VR rhythm game Synth Riders sees players enter a neon-chrome playspace inspired by the '80s and move their bodies to hit notes in time to the synthwave soundtrack, all in a way that's conducive to dance. This has seen the game garner a cult following and allowed the team to support its community with significant post-launch content free of charge. We spoke to Synth Riders' Abraham Aguero about all this and more.
Having just expanded the soundtrack from 16 to 21 songs and introduced a suite of new modes, all via a free update, what are your plans for continued support moving forwards?
We have more music packs lined up as we move forward. We are big believers in giving our fans great value for money, so our plan for the moment is to bring more content to the game, while keeping with our current pricing. However, we also intentionally wanted to help foster a community both in terms of beatmap editors and game modders. We get a lot of great feed from both of these communities who love the ease with which they can create their own tracks or modify the game. This in turn helps us get greater awareness and greatly helps expand the experience of the game.
Courtesy of the same free update, Synth Riders is now the first game to feature native integration of the YUR.fit software - how does it feel to help keep people in good health whilst they enjoy playing the game?
I think this is a huge evolution for Synth Riders. We were approached by Cix Liv, who not only co-founded YUR.fit, but also the in-game video streaming technology, LIV. Cix noticed the number of Streamers who played Synth Riders and recognized the synergy between playing the game and losing weight. We have always been interested in exploring this VR fitness niche, but Cix is building a whole business around it.
He has a great clip on Facebook that summarizes his vision for VR fitness, which he believes is a game changer because it combines fitness and fun. Players who enjoy active games like Synth Riders or Beat Saber are actually improving their health while they play. YUR.fit now helps these enthusiasts understand the degree to which they are burning calories. Synth Riders is stoked to be working so closely with Cix and his co-founder Dilan who have really helped us on a number of strategic and marketing levels.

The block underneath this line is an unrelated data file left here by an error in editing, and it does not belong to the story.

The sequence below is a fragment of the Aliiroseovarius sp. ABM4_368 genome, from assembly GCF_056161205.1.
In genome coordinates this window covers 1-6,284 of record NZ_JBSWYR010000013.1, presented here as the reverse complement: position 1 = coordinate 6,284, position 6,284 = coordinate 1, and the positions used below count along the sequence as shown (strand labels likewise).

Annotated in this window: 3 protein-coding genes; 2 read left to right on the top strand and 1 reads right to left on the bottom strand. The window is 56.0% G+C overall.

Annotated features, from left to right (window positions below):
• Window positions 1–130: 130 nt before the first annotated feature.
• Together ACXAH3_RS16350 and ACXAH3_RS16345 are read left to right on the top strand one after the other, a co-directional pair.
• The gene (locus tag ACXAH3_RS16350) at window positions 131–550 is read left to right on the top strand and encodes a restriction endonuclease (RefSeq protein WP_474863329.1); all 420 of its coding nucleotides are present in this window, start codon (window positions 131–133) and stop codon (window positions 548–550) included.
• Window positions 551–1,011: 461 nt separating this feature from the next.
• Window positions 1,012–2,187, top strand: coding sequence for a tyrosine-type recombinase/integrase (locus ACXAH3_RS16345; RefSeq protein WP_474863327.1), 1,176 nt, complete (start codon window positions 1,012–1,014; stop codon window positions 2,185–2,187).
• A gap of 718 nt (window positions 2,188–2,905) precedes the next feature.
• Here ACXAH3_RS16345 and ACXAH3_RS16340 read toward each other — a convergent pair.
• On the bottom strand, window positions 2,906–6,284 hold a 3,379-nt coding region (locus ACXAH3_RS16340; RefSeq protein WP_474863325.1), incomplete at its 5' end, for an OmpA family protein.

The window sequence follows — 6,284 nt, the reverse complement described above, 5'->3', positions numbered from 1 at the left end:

Was the fitness element a consideration when development started, or more a happy side effect of the game’s involved motion controls?
Well music and dance was always a central component of our game. From our perspective we wanted our fans to have fun and get fit. YUR.fit wants fans to get fit and [have] fun. There is a subtle difference but the two are very closely linked.
Does the success of Beat Saber - a game with which yours shares many similarities - mostly excite or concern you? Is there something which really sets Synth Riders apart from the competition?
This is a question that we get asked a lot. Many people who had not heard about Synth Riders immediately think we are just jumping on the Beat Saber bandwagon. The reality is that we were both developing our games at the same time. Beat Saber came to market about two months before us and it wasn’t until they emerged that we realized the game existed. Personally, I think Beat Saber is a great game. At this stage whatever helps enhance the industry is great for everyone, so to be compared with Beat Saber is a compliment.
When it comes to the differences between our games I think it boils down to fighting a foe or dancing with a partner. The fundamental difference can be found in the titles of the game. Beat Saber plays off the word beat, which references the rhythm element of the game, but also the boxing component. You [literally] have to beat the game with your saber. With Synth Riders you are drawn into a dance. Because your hands are transformed into orbs [(instead of sabers with some range to them)] it forces you to move more of your body. Once you begin to master our game you really have to be dancing, you are playing with the game, as if it is a dance partner, you are not opposing it.
You’re currently working on an Oculus Quest release; how’s that coming along? Also, do you have any plans to bring the game to PlayStation VR in the future?
We have done a lot of work getting the game ready for Oculus Quest and if you ask our team it’s pretty much ready to go. We are just waiting for the greenlight from Oculus. When it comes to demoing the game, working with Quest is a breeze because the set up is so simple. Because our game is so active the fact that Quest doesn’t have any wires or cords frees up the player and helps them really get lost in the game, which is huge.
In regards to PlayStation VR, we have been approved as VR game developers and are hoping to have the game on PlayStation by mid to late fall.
As previously mentioned, you’re currently in Early Access - when can we expect to see the full release?
Our plan is to come out with a full release by this summer, when we will have more songs to offer and some other exciting developments, which are currently under wraps. But stay tuned. I promise you won’t be disappointed.
Thanks to Abraham Aguero for taking the time to answer our Synth Riders questions!
Check the game out on Steam, the Oculus Store, and Viveport if you're looking to have some fun whilst working on your fitness. Oculus Quest and PlayStation VR fans should also keep their eyes peeled for Synth Riders' impending release on both platforms.
For a chance to win 1 of 5 Synth Riders Steam keys, enter our giveaway.